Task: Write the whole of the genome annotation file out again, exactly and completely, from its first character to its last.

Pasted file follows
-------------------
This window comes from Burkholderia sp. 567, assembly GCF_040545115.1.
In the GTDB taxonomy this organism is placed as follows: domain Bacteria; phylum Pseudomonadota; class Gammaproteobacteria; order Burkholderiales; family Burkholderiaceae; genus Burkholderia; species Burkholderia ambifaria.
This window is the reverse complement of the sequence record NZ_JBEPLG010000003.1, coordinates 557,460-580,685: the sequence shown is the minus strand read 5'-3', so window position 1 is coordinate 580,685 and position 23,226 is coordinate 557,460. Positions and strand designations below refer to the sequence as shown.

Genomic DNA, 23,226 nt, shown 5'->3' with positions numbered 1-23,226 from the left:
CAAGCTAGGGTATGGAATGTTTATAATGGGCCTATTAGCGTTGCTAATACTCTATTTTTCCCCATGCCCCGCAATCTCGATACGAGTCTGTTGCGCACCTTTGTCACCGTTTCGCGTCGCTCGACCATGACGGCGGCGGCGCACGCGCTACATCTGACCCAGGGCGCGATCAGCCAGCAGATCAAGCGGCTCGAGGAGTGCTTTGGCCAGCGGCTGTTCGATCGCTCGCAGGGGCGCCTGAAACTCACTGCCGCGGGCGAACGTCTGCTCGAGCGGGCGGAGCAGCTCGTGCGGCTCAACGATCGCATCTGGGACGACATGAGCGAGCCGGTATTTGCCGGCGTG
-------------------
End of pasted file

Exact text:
This window comes from Burkholderia sp. 567, assembly GCF_040545115.1.
In the GTDB taxonomy this organism is placed as follows: domain Bacteria; phylum Pseudomonadota; class Gammaproteobacteria; order Burkholderiales; family Burkholderiaceae; genus Burkholderia; species Burkholderia ambifaria.
This window is the reverse complement of the sequence record NZ_JBEPLG010000003.1, coordinates 557,460-580,685: the sequence shown is the minus strand read 5'-3', so window position 1 is coordinate 580,685 and position 23,226 is coordinate 557,460. Positions and strand designations below refer to the sequence as shown.

Genomic DNA, 23,226 nt, shown 5'->3' with positions numbered 1-23,226 from the left:
CAAGCTAGGGTATGGAATGTTTATAATGGGCCTATTAGCGTTGCTAATACTCTATTTTTCCCCATGCCCCGCAATCTCGATACGAGTCTGTTGCGCACCTTTGTCACCGTTTCGCGTCGCTCGACCATGACGGCGGCGGCGCACGCGCTACATCTGACCCAGGGCGCGATCAGCCAGCAGATCAAGCGGCTCGAGGAGTGCTTTGGCCAGCGGCTGTTCGATCGCTCGCAGGGGCGCCTGAAACTCACTGCCGCGGGCGAACGTCTGCTCGAGCGGGCGGAGCAGCTCGTGCGGCTCAACGATCGCATCTGGGACGACATGAGCGAGCCGGTATTTGCCGGCGTG